When I first moved to Berlin, I used the Fernsehturm as my Northern Star. How easily the city can be navigated when the skyline counts only one building! If it’s to your left, you are standing in the East. If it’s to your right, you are standing in the West.
Aaaaand that’s about all I figured out.
The Fernsehturm: Berlins lighthouse in the dark and stormy sea of the city. Lol leave me alone
The trending Berlin hashtag #thattoweragain plays lovingly into that notion, as everywhere you go, you’re likely to see the the TV Tower peeking out behind buildings and between the clouds.
Marcus and I both have been collecting pictures of Berlins historical cult icon.
Somehow, taking a snapshot never gets old. Many times I caught myself wondering why I’d never seen that perspective before. It really changes your view of the city in total.
A short history of the Fernsehturm
The Fernsehturm was inaugurated in 1969, in the former GDR. It’s 368m tall, which makes it the tallest building in Berlin, the tallest building in Germany, and the 4th tallest building in Europe. It is also the 2nd tallest TV tower in the world.
That’s why the area around it has the highest radio frequency density in Germany.
The massiveness of the Fernsehturm is owed to the competition between the former East Germany and the West. If you remember, the same thing happened with the building of the Hansaviertel vs. the Stalinallee.
The West had its meager Funkturm, which was 220m shorter, and hidden in the outskirts of Charlottenburg. The Fernsehturm, meanwhile, is right in the middle of the city, literally towering over both the East and the West. It was supposed to convey the technological feats of the GDR to the rest of the world.
While Brandenburger Tor is still undoubtedly the official symbol of Berlin, the GDR’s Fernsehturm became an icon of the city after the fall of the Berlin Wall.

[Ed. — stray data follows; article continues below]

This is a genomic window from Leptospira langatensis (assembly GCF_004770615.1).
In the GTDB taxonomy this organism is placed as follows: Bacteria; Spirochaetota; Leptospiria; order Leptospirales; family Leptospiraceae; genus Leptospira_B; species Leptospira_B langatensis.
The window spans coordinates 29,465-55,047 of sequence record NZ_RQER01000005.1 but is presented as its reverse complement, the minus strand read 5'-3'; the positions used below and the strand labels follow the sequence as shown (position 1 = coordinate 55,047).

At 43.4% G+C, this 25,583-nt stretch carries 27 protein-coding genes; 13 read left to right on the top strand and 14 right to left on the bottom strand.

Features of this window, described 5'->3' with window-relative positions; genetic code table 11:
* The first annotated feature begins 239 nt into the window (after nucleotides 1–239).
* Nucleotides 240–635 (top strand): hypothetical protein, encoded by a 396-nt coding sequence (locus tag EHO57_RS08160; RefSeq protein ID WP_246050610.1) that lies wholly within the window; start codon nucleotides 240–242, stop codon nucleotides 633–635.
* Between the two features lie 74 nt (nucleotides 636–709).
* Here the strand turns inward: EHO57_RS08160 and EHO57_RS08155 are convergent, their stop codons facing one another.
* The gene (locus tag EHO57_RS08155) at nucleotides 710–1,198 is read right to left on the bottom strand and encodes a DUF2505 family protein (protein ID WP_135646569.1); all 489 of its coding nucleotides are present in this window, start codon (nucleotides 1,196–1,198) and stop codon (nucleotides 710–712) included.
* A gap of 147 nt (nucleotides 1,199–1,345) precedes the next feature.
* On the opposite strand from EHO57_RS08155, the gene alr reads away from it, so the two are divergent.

Will the Fernsehturm disappear in the future Berlin skyline?
I don’t like change. Nobody likes change. But hey, live goes on, and we can’t stand still – right?
W R O N G! Right.
So Alexanderplatz is going to change within the next few years. That means more 150m tall buildings are going to be erected in close proximity to the Fernsehturm (which will still be taller).
While the “new” Westberlin is being crowned with plenty of high rises, the East stands on lower standards – a fact that many Berliners appreciate. It’s nice to only have one tower in the sky instead of densely packed inner districts.
Alas, the city is being massively populated and the need for new living space is more urgent than the aesthetics of “Old Berlin”. Many architects apparently feel like building vertically is the only way out of our real estate misery.
For now, only two plans for high rises have received the green light from the senate. But the BVG is hindering the construction: they are scared that the massive buildings could damage the underground infrastructure of the U-Bahn. So – it’s very likely that the plans of a new skyscraper landscape in Berlin are just another BER disaster in the making.
The other skylines in Berlin
Potsdamer Platz, Mediaspree, Upper Westside: In the past years, a few designated “skylines” have been forming slowly but steadily in some areas of Berlin. Unlike Frankfurt am Main, London or other metropoles, they are not really worth pointing out though.
In fact, it’s quite disturbing to see how little these buildings actually fit into the general Berlin aesthetic (as ugly as that may be sometimes). I personally think the architecture works much better in favor of the flat buildings (for example the Regierungsviertel). But hey, what do I know.
For now, we can still count on the Fernsehturm to dominate the horizon of Berlin. It’s a comforting thought to me.